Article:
Nevada lawmakers have approved $357,000 to fund New Year’s Eve security in Las Vegas, about triple the amount spent last year. The money will support a record 358 Nevada National Guard troops to be stationed at several spots throughout the celebration.
Firefighter and police officer unions celebrated a victory at the Michigan Capitol as Republican legislators scaled back a local government retirement reform package critics feared could slash promised benefits for public workers.
Oklahoma state tax revenues for November were up more than 12 percent over the same month last year, marking the eighth consecutive month that state tax revenues have experienced year-over-year growth.
The three plans that provide pension and health benefits for state government retirees will need $477 million more next year, and $317 million more will be needed from local governments and school districts in Kentucky for the pension and health benefits of their employees.
A bill approved by the New Jersey Senate would make operating a drone under the influence of alcohol a disorderly person offense, which carries a sentence of up to six months in jail, a $1,000 fine or both. It also would make using a drone to hunt wildlife and endanger people or property a similar offense.
In an effort to slow overdose deaths, Delaware health officials say they may follow the lead of some European and U.S. cities by providing safe places for heroin users to get high. The state may also seek an extension of the deadline for signups under the Affordable Care Act, from Dec. 15 to Jan. 1.
The study, which covered five years ending in 2016, examined how state transportation, housing, parks and other projects were handled under the California Environmental Quality Act, which requires developers to disclose and often lessen their project’s effect on the environment before proceeding with construction. The study found that 1 percent of projects required detailed analyses under the law and less than 1 percent of them were sued.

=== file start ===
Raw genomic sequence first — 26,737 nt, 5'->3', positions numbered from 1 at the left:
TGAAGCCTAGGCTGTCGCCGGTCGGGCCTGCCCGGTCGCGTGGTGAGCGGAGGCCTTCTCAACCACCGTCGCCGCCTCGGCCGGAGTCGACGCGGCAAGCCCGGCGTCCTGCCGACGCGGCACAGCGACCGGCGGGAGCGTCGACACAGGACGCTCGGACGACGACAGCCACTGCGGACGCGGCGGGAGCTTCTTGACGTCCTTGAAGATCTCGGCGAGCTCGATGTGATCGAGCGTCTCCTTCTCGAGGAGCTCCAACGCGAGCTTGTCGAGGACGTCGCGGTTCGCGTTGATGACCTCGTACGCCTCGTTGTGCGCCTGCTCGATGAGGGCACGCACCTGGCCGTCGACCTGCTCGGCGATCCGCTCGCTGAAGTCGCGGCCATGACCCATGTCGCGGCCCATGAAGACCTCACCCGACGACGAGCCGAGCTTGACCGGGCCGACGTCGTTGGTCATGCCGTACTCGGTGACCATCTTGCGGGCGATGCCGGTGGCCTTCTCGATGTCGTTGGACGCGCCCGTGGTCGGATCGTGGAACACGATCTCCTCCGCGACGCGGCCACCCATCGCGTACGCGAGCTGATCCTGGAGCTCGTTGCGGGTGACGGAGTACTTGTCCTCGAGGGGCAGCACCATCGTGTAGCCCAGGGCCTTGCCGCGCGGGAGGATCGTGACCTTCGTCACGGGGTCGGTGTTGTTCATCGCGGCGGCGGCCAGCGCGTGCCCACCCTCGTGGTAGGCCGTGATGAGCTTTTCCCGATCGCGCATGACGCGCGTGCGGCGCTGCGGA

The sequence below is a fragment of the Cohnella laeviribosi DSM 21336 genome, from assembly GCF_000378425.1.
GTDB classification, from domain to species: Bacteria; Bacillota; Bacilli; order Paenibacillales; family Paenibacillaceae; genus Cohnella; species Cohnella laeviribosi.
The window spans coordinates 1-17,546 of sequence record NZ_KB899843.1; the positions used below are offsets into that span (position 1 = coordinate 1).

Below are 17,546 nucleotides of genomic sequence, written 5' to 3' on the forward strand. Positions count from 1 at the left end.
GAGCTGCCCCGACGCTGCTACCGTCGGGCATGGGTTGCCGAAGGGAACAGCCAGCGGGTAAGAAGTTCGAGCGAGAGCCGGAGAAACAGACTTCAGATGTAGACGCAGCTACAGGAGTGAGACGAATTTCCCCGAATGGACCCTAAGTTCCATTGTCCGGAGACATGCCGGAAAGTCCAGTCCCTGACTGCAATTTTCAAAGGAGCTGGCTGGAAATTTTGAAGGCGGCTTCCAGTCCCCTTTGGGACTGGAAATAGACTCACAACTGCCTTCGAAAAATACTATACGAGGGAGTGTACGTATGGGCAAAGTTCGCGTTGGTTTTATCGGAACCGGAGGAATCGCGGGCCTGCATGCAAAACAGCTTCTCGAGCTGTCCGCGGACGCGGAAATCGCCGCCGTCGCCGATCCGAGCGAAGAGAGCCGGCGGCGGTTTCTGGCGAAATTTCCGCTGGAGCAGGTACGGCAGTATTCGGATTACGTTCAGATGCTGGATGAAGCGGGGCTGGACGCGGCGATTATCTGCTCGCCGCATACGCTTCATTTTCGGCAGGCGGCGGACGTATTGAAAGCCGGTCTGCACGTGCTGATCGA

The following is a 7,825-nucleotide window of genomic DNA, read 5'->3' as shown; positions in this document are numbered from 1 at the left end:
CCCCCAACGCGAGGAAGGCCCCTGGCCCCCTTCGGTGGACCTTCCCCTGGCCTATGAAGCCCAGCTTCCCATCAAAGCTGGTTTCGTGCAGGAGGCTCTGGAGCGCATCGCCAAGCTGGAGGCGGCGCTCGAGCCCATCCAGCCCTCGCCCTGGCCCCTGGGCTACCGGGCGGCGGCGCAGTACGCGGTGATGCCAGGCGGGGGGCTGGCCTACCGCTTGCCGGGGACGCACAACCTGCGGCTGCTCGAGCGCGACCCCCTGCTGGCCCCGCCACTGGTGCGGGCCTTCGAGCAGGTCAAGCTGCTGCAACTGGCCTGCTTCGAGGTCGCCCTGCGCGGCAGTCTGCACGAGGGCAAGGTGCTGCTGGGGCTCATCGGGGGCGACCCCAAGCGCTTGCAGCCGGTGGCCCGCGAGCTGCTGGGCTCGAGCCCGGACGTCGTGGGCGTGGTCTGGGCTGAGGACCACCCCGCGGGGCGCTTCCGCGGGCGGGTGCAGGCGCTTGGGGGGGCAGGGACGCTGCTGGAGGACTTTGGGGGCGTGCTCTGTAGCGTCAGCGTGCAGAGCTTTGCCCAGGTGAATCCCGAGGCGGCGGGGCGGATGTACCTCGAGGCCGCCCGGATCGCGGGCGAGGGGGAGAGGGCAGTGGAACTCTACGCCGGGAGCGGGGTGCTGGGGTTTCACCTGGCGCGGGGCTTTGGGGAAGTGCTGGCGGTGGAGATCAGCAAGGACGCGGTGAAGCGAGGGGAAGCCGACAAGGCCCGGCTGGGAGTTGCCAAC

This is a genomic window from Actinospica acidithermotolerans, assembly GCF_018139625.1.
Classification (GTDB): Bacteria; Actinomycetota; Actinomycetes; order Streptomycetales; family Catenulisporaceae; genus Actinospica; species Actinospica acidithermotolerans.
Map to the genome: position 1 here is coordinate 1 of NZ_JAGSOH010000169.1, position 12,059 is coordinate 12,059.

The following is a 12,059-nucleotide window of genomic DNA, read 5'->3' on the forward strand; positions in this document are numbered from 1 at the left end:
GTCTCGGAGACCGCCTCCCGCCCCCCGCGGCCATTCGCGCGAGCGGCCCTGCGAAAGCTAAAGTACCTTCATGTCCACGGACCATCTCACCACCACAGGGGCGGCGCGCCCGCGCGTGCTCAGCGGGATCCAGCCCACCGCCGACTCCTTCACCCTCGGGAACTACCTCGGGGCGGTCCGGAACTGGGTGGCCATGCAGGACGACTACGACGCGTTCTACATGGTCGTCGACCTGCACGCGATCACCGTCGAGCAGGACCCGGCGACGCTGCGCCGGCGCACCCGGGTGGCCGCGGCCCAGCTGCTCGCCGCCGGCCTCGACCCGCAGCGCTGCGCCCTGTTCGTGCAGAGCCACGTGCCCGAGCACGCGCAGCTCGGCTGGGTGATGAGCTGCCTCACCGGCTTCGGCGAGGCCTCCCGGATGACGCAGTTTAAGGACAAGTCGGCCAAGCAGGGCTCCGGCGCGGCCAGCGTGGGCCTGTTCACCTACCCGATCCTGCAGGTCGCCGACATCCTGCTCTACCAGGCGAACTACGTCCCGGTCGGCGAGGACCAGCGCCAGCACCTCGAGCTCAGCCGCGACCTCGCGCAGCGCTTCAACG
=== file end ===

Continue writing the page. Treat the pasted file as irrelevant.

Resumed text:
A federal appeals court has upheld a Montana law that says judicial candidates cannot seek, accept or use political endorsements in their campaigns. A candidate for justice of the peace had challenged the rule, saying it violated his right First Amendment rights.
New Mexico’s state Human Services Department is walking back cuts to Medicaid widely opposed by hospitals, advocates for the poor and some doctors, but it has not abandoned the proposals entirely — still leaving some patients facing higher costs for health care in the coming years.
The unfunded liability of Iowa's largest public employees' pension fund has increased to almost $7 billion amid recent actuarial changes that reflect lowered expectations for future investment gains.
The number of people experiencing homelessness in Wyoming has increased each year since 2014, despite moderate economic growth. But the number of homeless families, chronically homeless individuals and homeless veterans showed a decrease from 2016.
Ohio awarded $10 million in grants to six companies and a university that have come up with innovative scientific ideas to address the national opioid epidemic.